Attorneys for Donald Trump allege they have a “shocking” lawsuit is coming.
By S.T. Patrick
Two days after the 2020 presidential election, President Trump said that there was clear “election interference” against him. “If you count the legal votes, I easily win,” he stated. Trump outlined a massive election conspiracy, claiming it included “historic election interference by big media, big money, and big tech.” Seven weeks later, the evidence that supports some level of fraud escalates as the political support from other Republicans, such as Sen. Mitch McConnell, dwindles. Ground zero for the continuing fight is now the state of Georgia, the site of two Jan. 5 run-off elections for the U.S. Senate.
At a recent Georgia Senate hearing, Big Tech tried, unsuccessfully, to debunk an election night security video that showed what appears to be secretive voter fraud at State Farm Arena in Atlanta. The video shows media members, the Republican election observers, and dozens of ballot counters leaving the premises. When they did, what is estimated as “about four workers” began pulling trunks of ballots from beneath a table covered in a long tablecloth. The workers then began running them through the machines.
Republican observers had been told that ballot counting had been halted for the evening, only to discover later that the four workers counted through the night. The Trump legal team is touting the evening’s illegality because, according to Georgia law, election tabulation must be open to public view. The Trump team has other issues with the Georgia process that, if true, seem even more egregious.
State Republican Chairman David Shafer and President Trump have filed a criminal complaint in Georgia state court that claims there are tens of thousands of fraudulent votes that include the ballots of 66,247 underage registrants, 40,279 people who had moved counties without re-registering, 15,700 voters who had filed national change of address forms without re-registering, 10,315 people who were deceased on election day (8,718 of whom had been recorded as dead before their votes were accepted), 4,926 voters who had registered in another state after they registered in Georgia, making them ineligible, 2,560 felons, 2,423 people who were not on the state’s voter rolls, 1,043 people who claimed the physical impossibility of having a P.O. box as their address (and it is a violation of Georgia law to list a postal office box as one’s voter place of habitation), 395 people who also cast votes in another state for the same election, and 98 people who registered to vote after the deadline.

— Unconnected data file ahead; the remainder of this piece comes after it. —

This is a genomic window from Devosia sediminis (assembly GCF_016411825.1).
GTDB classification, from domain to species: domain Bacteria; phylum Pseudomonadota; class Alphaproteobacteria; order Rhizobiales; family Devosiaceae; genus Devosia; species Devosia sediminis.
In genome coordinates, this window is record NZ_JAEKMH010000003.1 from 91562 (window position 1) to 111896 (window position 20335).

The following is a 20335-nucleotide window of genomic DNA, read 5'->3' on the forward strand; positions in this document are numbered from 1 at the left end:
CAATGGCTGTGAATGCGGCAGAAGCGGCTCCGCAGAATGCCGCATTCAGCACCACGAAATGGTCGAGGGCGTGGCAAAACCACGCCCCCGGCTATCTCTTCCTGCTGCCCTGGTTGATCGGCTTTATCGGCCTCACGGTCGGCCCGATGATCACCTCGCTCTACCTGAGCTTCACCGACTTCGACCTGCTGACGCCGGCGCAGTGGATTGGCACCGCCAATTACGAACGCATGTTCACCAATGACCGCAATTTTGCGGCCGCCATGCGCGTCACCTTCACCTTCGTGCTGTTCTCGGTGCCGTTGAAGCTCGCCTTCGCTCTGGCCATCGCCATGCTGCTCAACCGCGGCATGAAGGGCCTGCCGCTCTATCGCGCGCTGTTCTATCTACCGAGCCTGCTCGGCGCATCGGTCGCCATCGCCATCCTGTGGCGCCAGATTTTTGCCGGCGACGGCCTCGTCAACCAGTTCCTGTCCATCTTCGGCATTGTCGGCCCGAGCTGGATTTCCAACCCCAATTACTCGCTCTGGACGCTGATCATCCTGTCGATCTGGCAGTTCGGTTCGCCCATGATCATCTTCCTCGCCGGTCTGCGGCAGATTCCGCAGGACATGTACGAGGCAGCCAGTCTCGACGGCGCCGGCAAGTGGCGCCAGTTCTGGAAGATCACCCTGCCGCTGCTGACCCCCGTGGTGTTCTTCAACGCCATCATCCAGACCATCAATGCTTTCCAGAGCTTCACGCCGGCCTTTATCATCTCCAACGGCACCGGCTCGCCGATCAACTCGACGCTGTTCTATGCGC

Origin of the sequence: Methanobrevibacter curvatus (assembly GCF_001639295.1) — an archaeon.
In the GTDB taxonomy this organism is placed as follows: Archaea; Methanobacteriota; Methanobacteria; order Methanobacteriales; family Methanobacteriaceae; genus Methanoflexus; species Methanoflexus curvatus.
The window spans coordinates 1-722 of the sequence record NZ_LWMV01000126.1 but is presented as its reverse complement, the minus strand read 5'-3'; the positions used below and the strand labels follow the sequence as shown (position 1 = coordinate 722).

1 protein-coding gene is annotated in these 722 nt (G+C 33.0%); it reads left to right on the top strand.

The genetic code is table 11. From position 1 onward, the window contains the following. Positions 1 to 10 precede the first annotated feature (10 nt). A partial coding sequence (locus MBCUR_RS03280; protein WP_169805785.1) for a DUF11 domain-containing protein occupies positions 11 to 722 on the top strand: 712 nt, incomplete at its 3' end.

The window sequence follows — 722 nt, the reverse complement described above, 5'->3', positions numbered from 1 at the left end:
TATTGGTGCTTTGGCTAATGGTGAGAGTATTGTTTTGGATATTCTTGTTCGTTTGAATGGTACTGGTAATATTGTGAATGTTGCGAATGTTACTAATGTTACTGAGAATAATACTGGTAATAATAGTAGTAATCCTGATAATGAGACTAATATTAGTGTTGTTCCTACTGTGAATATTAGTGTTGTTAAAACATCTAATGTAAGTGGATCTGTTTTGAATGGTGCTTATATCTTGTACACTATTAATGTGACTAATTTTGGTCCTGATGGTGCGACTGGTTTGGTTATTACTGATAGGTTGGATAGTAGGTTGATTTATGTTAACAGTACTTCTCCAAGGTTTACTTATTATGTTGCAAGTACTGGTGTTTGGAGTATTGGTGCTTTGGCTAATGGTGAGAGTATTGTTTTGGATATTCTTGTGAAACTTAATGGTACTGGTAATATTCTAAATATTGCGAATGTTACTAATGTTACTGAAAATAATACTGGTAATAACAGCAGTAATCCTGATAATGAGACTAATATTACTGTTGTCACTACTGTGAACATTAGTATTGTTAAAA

LeadStories—“a web-based fact-checking platform [founded in 2016] that identifies false or misleading stories, rumors, and conspiracies,” part of the Rand Corporation’s “Countering Truth Decay Initiative”—is the outfit that claimed to fact-check the video and report that it was a hoax. LeadStories is funded by Google (whose former CEO Eric Schmidt is one of the lead advisors to the Biden transition team), Facebook (where $6.3 million from the Chan Zuckerberg Initiative went to Georgia’s Fulton County, where Atlanta is located, to deal with the rush of mail-in ballots), and ByteDance, the Chinese Community Party (CCP)-linked company tied to the social media app Tik-Tok. The tool “aims to fight disinformation by identifying, exploring, and correcting false information.”